My grandma breaks one of the major faux-pas. She waits until she gets the total from the lady...then counts out every last penny out. And her wallet has SO many compartments that it takes FOREVER  

  5. # Blogger sher

    OK, I've stopped laughing. You are so darn funny. I've noticed this phenomenon too. Out here, several retirement homes bring their residents to the grocery store at a particular time of the day. I've also noticed that some oldsters are very cranky!!! Why is that? I was standing at the fish counter as one elderly lady questioned the fish monger about various types of fish. She seemed to get angrier and angrier as she looked at the selections. Finally, she yelled, "Forget about it" at him. And what's with the sidelong glare I keep getting from some of the elderly men?  

  6. # Blogger Shannon

    Oh, this is too funny because it rings so true! When I was unemployed last year, I shopped during the daytime and all the retirement folk were being dropped off at the grocery store. I recall *countless* hours--well, probably just minutes but felt like hours--of standing behind seniors at the register as they argued over 25 cent coupons, forcing the cashier to go search for the correct product in question. I tried sooooo hard to be patient because I know that every penny counts for them but ARRRGHHHH!!  

  7. # Blogger Kristi

    Shannon-LOL. I feel bad for them, but my aggressive personality wants to run them over most of the time. ;)

    Smashedpea-Oh, the touching. I keep Isabella's hands under wraps in stores to avoid this very thing.

    Marie-No, this is Pittsford. I can't imagine trying to navigate around the older people in East Ave, which is so tiny and so busy all the time. And yes, I know exactly what you mean about the P-folk.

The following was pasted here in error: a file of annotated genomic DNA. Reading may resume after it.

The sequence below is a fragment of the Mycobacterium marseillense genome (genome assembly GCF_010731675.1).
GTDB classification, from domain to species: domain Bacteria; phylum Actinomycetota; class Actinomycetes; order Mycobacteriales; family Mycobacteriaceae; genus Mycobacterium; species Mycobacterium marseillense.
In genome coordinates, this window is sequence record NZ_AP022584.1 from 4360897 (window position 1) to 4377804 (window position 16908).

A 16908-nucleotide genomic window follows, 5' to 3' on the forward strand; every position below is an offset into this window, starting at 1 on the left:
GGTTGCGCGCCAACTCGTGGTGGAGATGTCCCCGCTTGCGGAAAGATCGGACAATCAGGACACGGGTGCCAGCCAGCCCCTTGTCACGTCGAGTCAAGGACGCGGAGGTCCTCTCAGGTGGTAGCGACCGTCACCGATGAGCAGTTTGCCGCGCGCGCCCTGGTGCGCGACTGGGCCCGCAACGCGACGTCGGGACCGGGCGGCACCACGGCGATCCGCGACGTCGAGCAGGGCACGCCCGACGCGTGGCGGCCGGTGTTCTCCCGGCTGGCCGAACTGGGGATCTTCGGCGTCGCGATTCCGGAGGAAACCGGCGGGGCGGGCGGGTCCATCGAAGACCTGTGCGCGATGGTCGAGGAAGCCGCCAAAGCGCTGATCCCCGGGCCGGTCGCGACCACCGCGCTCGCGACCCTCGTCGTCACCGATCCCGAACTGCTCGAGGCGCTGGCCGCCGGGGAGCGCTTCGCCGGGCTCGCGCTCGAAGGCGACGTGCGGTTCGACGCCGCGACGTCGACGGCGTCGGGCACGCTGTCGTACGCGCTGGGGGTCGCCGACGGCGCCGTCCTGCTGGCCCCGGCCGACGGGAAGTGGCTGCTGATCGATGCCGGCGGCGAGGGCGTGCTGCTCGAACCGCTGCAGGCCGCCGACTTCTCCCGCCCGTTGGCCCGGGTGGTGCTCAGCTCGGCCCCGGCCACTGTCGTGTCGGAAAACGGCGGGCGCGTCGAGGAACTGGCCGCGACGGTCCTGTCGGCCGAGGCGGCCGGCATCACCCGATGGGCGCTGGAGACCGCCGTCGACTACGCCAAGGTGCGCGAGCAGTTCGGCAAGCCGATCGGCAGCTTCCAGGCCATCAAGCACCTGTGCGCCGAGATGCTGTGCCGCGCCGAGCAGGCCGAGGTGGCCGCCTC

M-your grandma is not alone, my friend. I see plenty of people (old and not so old) do that exact same thing.

    Sher-Yup. I've seen my share of angry seniors as well, especially at the store where I shop, which is in a wealthy area. Lots of people there think they have the right to treat the employees like garbage. It's awful.

    Shannon-I feel your pain. I want to dig in their change purses for them to speed up the process!  

  8. # Anonymous Anonymous

    I feel silly now.. had no idea blogger had so many blogs. I guess I should have figured since I found out it is owned by google. I thought I'd be the only one out there. Thanks for the site.. here's mine >>> :)  

Post a Comment

Quick Snapshot:

  • 34-year-old writer and
    mother to a daughter
    born in August 2006 following
    IVF and girl/boy twins born in October 2008 following FET. Come along as I document the search for my lost intellect. It's a bumpy ride. Consider yourself warned.

  • 100 Things About Me
  • My Blogger Profile
  • Send Me an E-mail

  • "All journeys have secret destinations of which the traveler is unaware." -Martin Buber

Inside My Suitcase:





Off the Beaten Path:

    XML

    Powered by Blogger

    Design: Lisanne, based on a template by Gecko and Fly